sabato 3 agosto 2013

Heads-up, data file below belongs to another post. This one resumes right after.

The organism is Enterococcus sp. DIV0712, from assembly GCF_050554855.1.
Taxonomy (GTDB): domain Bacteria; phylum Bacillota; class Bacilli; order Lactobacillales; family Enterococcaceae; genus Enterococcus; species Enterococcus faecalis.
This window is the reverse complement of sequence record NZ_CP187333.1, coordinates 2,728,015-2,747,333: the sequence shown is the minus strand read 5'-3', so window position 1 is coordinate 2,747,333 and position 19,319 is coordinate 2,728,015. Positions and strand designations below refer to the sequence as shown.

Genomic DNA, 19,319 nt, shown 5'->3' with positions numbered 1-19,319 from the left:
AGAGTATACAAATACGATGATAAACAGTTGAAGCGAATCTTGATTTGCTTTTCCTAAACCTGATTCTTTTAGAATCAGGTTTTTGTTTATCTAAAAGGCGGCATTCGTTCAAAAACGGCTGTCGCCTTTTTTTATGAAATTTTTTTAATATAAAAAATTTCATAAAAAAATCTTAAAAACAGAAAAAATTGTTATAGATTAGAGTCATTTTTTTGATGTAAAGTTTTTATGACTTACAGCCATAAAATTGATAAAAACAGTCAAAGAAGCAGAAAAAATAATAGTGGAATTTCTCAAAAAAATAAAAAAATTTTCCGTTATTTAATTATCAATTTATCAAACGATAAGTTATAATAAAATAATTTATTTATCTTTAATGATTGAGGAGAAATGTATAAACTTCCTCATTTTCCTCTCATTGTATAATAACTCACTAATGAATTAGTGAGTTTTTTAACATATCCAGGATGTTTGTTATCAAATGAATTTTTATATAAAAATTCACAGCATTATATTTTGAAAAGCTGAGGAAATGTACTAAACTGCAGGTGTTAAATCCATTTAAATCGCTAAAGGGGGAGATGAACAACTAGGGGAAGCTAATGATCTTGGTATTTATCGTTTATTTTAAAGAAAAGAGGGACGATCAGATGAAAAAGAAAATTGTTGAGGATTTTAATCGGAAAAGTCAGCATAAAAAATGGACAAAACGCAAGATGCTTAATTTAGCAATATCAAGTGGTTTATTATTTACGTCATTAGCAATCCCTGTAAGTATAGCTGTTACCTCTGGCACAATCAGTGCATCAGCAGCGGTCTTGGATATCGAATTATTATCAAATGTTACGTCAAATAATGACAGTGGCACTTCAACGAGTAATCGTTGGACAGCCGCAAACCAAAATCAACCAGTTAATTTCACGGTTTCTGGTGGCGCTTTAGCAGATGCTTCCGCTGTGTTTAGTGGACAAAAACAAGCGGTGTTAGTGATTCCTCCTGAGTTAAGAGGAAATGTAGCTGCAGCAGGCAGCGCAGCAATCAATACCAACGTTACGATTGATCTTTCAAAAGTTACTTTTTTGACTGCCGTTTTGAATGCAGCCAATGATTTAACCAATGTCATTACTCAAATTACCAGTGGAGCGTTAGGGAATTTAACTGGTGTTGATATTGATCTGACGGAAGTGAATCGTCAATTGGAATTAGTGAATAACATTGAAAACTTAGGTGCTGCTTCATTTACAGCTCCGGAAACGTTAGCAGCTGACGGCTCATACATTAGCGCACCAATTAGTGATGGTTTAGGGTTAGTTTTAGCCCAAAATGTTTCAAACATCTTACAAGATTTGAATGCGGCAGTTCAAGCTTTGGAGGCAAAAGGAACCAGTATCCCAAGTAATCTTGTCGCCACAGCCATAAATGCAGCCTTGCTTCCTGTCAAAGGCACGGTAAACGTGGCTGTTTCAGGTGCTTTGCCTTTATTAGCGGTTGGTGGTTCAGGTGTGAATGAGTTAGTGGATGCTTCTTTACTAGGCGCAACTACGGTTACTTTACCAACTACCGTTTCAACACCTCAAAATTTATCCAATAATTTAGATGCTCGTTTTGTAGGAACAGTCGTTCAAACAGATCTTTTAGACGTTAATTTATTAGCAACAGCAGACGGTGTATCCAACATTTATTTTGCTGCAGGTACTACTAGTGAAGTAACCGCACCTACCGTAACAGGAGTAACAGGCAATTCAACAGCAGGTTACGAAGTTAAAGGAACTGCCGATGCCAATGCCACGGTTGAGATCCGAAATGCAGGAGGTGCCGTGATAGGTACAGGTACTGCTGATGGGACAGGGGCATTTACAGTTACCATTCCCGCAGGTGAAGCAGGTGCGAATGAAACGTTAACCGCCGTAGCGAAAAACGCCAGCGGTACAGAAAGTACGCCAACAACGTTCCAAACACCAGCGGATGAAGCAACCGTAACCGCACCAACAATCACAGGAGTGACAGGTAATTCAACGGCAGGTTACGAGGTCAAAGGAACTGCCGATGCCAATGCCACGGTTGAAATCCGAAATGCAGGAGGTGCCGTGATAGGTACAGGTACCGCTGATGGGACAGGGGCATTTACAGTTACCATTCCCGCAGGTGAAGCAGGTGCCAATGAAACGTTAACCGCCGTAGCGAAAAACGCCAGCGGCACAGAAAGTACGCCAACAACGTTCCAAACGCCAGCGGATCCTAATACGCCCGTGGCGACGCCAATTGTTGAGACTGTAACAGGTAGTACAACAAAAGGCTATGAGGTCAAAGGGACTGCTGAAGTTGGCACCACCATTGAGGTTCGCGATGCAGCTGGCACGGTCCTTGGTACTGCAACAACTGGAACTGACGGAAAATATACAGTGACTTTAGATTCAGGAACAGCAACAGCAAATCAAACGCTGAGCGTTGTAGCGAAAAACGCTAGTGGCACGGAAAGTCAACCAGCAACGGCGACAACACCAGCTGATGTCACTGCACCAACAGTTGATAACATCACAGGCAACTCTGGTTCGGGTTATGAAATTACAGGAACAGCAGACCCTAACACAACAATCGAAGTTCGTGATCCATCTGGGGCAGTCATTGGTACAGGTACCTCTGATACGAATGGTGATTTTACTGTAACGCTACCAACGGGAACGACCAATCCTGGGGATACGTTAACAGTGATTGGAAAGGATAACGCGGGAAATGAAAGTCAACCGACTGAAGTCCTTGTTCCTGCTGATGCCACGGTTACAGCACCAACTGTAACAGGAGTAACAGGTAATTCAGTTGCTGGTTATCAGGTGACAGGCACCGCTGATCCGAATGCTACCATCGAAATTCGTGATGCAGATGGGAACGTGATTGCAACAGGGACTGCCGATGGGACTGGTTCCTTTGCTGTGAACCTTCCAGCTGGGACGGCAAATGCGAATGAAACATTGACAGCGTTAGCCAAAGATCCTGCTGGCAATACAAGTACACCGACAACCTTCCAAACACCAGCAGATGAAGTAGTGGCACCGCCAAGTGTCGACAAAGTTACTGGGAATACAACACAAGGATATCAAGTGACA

Military service. Like all other Italian boys, a long time ago (a lot, really!) I swore allegiance to my country (back then it was a country that protected its citizens, with trustworthy politicians, but this is another story). Since I couldn’t stand weapons, I chose to be what was called, with a certain institutional pomposity, Conscientious Objector. Well, my conscience didn’t have anything to object, but it was probably the good choice for me, since they assigned me to firefighters. It was 1982. Italy had just won the soccer’s world championship, in Spain, and I was in Plovdiv, Bulgaria, manning a stand of an international fair that my dad’s firm attended every year. My father was the one to tell me. “You received your draft card”, he said. He was a man of few words. I had just met a girl from Rome (thanks to Claudio and Luca “nember” who introduced us). We had just begun to date when the famous “card” arrived. The place I was sent to for the CAR (the first 3-month training period) was Rome Capannelle. I’ve always considered myself lucky, and that stroke of luck just confirmed it. I arrived in Rome some days before the starting date. I settled in Laura’s apartment and we spent some days sightseeing. Must I tell you how magic Rome is? I think you already know. At the beginning of november I had to report to the barracks. I remember this crowd of young boys, of every origin and walk of life. At the time I was still enrolled in college and for this I was considered more reliable than others, and they asked me if I wanted to be a quartermaster. This just meant being in the office and decide what other guys of my squad must do. This meant that I never went on duty, I never went in the yard in the morning for the daily exercices and, mostly, I had a lot of free time allowing me to read the wonderful novel “One hundred years of solitude”, of the extraordinary Gabriel Garcia Màrquez, whom several years later I had the honour to meet in person in Bogotà, Colombia. Those three months ended in a flash, and I should have gone back to Mantova for the nine remaining months of service. Those who know me remember where I lived in Mantova at the time. From my bedroom I saw the yard of the firefighters’ station, so close it could have been my very own. So I came back to Mantova and every day I shouted: «Mum, start cooking pasta!» from the barrack’s yard. That’s what you must imagine. Too simple, I say. Thanks to Laura’s father, who did everything in his power to make me stay in Rome, I did. Allow me a reflection : the terrible earthquake in Irpinia (in Campania region) happened in those days, and many firefighters went to help the many civil victims. In my year, at CAR, there were more than 2000 romans for 1500 places in the city. And you know what? I just realized the true cause of my disease: the evil spell against me made by a Roman firefighter sent to Irpinia because of a “connected” guy from Mantova that stole his place in HIS city. Maybe it was worth it. I spent nine wonderful months in the most beautiful city on Earth, being a driver in the mornings and a tourist the rest of the time. One final thought. Doing my service with firefighters allowed me the privilege to meet a very special person. I couldn’t attend your funeral, but you know I was there. Rest in peace, Gabriele.